FIFA asks arrested finance watchdog member for explanation
Canover Watson, one of eight members of FIFA’s Audit and Compliance Committee and a vice-president of the Caribbean Football Union, has denied the charges and been released on bail in the British overseas territory.
Domenico Scala, head of the committee, said he had asked Watson for details.
“In agreement with the Ethics Committee we have asked Canover Watson whether he can share with the Audit and Compliance Committee any additional information,” said Scala in a statement issued by FIFA. “Once we have more information we will consider appropriate measures.”
The FIFA committee is charged with ensuring the “completeness and reliability of the financial accounting” of world football’s governing body.
Cayman Islands Anti-Corruption Commissioner David Baines, in a statement to local media, said that Watson was suspected of “breach of trust contrary to section 13 of the Cayman Islands Anti-Corruption Law, as well as abuse of public office… and conflict of interest”.
Those allegations refer to Watson’s time at the head of Cayman’s Health Service Authority and follow a police investigation into the introduction of a swipe card system.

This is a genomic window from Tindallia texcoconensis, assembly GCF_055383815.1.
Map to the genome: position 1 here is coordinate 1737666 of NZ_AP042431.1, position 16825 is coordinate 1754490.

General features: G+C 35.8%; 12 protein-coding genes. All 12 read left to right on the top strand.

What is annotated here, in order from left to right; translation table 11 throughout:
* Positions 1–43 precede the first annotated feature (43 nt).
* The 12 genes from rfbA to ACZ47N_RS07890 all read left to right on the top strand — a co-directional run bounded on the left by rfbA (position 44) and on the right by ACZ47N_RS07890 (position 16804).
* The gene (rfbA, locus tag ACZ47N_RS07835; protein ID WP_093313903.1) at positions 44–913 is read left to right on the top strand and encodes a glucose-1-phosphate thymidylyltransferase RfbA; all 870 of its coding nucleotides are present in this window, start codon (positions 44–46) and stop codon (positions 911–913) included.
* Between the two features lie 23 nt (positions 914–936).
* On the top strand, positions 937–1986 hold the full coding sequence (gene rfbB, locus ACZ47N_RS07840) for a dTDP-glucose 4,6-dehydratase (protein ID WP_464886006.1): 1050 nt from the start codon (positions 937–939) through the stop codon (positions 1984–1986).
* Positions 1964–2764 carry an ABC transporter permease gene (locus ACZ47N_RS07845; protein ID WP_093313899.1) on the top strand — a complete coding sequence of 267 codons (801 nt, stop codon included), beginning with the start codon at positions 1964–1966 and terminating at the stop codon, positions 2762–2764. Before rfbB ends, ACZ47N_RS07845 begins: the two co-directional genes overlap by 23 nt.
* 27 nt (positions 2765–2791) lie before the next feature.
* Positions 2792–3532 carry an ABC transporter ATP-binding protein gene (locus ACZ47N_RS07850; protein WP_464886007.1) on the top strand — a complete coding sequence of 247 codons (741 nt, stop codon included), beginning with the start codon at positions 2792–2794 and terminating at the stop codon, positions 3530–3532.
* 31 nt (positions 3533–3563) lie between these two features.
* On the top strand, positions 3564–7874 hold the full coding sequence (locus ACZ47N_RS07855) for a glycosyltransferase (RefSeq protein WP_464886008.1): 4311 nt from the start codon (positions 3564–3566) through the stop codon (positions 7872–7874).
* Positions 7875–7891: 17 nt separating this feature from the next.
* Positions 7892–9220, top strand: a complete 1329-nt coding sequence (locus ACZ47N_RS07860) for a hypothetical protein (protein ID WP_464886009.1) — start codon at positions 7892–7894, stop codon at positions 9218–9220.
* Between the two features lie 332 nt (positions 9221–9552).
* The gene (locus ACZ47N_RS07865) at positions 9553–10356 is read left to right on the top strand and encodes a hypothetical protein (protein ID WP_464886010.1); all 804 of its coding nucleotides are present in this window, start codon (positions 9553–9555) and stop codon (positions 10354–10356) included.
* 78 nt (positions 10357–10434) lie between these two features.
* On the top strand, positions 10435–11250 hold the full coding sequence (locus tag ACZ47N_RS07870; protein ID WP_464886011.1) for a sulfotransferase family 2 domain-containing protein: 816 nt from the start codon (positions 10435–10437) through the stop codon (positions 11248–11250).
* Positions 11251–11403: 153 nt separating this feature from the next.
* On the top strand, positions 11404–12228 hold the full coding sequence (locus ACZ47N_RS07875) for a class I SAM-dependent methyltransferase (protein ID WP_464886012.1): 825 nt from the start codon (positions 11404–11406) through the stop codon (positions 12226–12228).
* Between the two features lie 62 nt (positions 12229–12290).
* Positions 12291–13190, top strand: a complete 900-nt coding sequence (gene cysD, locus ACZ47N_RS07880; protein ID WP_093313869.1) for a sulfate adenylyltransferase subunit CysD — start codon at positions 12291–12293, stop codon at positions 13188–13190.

Baines also cited “suspicion of money-laundering contrary to section 133 of the Proceeds of Crime Law” in the Watson case.
Watson denied the allegations in a statement to the Cayman Compass newspaper. The newspaper said no charges had yet been filed against Watson who under his bail terms is due to report back to police on Sept. 29.
CONCACAF, the confederation which governs football in North and Central America and the Caribbean, said it was waiting for further details.
“…CONCACAF is awaiting the complete review of the ongoing proceedings,” the confederation said in a statement.
“At CONCACAF, we take great pride of the highest standards of integrity, governance and transparency that lead the organisation.”
The Cayman Islands has become a power centre within the CONCACAF region.
The CONCACAF president is FIFA vice-president Jeffrey Webb, who is also president of the Cayman Islands Football Association which lists Watson as its treasurer.
Webb took over as CONCACAF president after the resignation of Trinidadian Jack Warner, who was at the centre of numerous corruption allegations.
(Writing by Brian Homewood; editing by Amlan Chakraborty)